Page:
Friday’s numbers will test Governor Tiff Macklem and his officials as they look for evidence that monetary policy is sufficiently restrictive to bring inflation back to the central bank’s 2 per cent target. An accumulation of stronger-than-expected data may prompt them to stay on the sidelines for longer or even hike again.

Traders in overnight swaps markets, however, are betting the Bank of Canada’s next move will be a cut, given turmoil in global financial markets after the failure of regional U.S. lenders and a government brokered takeover of a European banking giant.

Economists in a monthly Bloomberg survey see 1 per cent annualized growth in the first three months of this year. But that’s expected to be followed by two straight quarterly contractions.

During deliberations for the central bank’s March 8 decision to hold rates steady for the first time in nine meetings, policymakers said they saw “clear signals” hikes so far were curbing demand. But there are few signs in recent data that the economy is gearing down.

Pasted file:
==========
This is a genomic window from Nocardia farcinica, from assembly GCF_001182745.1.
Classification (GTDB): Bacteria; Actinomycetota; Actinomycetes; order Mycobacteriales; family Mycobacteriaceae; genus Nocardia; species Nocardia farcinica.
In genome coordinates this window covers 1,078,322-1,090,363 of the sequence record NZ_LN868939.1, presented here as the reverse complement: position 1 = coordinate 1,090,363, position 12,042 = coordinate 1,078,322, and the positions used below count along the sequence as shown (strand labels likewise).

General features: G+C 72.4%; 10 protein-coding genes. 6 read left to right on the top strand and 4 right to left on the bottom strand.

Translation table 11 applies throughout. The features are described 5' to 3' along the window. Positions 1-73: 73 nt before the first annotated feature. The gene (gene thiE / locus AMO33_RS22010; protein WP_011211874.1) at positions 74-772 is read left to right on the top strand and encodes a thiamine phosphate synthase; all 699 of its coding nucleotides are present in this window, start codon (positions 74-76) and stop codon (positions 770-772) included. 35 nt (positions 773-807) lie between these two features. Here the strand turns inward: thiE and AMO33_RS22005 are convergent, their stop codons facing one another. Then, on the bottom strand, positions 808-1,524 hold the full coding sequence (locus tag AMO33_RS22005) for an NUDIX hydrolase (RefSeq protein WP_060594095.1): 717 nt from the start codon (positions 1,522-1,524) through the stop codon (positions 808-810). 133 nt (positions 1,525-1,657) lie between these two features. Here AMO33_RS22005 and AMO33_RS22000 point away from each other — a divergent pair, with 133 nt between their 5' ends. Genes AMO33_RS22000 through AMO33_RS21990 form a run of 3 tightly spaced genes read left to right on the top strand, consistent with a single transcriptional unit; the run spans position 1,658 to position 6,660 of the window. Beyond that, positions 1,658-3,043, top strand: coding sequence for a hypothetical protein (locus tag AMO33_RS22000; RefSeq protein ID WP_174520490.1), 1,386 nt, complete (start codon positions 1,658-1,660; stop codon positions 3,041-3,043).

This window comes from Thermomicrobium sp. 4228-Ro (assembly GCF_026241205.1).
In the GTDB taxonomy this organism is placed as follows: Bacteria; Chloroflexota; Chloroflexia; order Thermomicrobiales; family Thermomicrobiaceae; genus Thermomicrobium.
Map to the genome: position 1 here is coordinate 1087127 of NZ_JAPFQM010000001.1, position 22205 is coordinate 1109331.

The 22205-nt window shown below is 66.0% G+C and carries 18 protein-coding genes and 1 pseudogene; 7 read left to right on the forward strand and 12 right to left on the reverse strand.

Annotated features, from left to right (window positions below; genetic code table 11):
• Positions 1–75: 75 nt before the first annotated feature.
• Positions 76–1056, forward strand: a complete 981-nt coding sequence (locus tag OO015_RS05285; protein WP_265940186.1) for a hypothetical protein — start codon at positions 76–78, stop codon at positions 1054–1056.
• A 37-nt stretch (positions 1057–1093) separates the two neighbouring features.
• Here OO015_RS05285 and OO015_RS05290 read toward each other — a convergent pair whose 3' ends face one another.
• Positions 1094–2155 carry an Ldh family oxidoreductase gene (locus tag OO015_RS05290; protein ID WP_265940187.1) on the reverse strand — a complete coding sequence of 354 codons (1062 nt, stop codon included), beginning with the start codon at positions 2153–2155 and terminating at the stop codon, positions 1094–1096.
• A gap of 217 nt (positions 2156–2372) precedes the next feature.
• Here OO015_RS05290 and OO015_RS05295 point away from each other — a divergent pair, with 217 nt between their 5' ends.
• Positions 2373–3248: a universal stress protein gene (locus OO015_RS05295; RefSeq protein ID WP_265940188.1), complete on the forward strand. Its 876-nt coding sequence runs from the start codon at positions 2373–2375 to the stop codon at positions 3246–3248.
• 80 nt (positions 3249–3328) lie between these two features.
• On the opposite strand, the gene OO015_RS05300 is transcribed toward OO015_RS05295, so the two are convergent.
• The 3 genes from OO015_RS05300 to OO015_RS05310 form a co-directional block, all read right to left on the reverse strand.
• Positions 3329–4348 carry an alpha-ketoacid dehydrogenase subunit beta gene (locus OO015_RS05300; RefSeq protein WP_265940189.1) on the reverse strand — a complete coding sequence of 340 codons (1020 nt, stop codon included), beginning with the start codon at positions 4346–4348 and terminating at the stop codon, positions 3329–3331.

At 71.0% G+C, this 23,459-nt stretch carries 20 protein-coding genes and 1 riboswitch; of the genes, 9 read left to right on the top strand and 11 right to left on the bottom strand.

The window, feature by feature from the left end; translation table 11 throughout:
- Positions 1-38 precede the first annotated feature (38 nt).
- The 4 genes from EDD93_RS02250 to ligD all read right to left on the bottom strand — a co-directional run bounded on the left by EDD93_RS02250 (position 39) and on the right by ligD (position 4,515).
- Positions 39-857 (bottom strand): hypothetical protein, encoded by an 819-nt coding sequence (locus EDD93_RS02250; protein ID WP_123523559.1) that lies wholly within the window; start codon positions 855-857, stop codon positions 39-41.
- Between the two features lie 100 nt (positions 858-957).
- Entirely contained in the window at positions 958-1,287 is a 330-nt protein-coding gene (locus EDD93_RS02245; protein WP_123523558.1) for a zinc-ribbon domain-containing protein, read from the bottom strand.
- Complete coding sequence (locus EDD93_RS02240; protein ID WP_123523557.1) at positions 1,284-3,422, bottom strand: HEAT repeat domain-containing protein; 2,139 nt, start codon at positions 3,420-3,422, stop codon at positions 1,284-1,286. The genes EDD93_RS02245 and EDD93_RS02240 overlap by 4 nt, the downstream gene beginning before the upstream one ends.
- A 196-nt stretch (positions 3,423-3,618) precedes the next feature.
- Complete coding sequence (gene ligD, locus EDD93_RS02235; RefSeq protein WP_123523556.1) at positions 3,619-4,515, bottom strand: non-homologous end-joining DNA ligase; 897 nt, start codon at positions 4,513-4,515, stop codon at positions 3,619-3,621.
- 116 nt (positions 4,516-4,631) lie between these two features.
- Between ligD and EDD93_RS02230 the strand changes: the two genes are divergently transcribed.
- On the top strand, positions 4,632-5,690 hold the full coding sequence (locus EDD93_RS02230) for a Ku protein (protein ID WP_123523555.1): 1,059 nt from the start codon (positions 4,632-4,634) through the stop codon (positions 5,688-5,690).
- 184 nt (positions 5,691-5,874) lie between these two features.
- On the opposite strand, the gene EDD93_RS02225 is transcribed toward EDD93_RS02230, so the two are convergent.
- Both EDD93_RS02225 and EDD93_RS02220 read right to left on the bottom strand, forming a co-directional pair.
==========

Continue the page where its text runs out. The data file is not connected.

Both goods-producing and services-producing industries were up in January, with nearly all sectors posting increases, except agriculture, utilities and management of companies.

Rebounds in several industries drove the January gain. Many of the key growth drivers were the largest contributors to December’s 0.1 per cent decline, including wholesale, transportation, and oil and gas industries. Accommodation and food services activity was also a key contributor.

“The Bank of Canada is likely at a crucial juncture and facing a significant dilemma,” Charles St-Arnaud, chief economist at Credit Union Central Alberta Ltd., said in a report to investors. “The central bank may have to choose between fighting inflation and hiking interest rates again or focusing on financial stability and keeping rates on hold.”

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UK economy avoids recession but businesses still wary



LONDON, March 31 (Reuters) – Britain’s economy avoided a recession as it grew in the final months of 2022, according to official data which showed a boost to households’ finances from state energy bill subsidies but falling investment by businesses.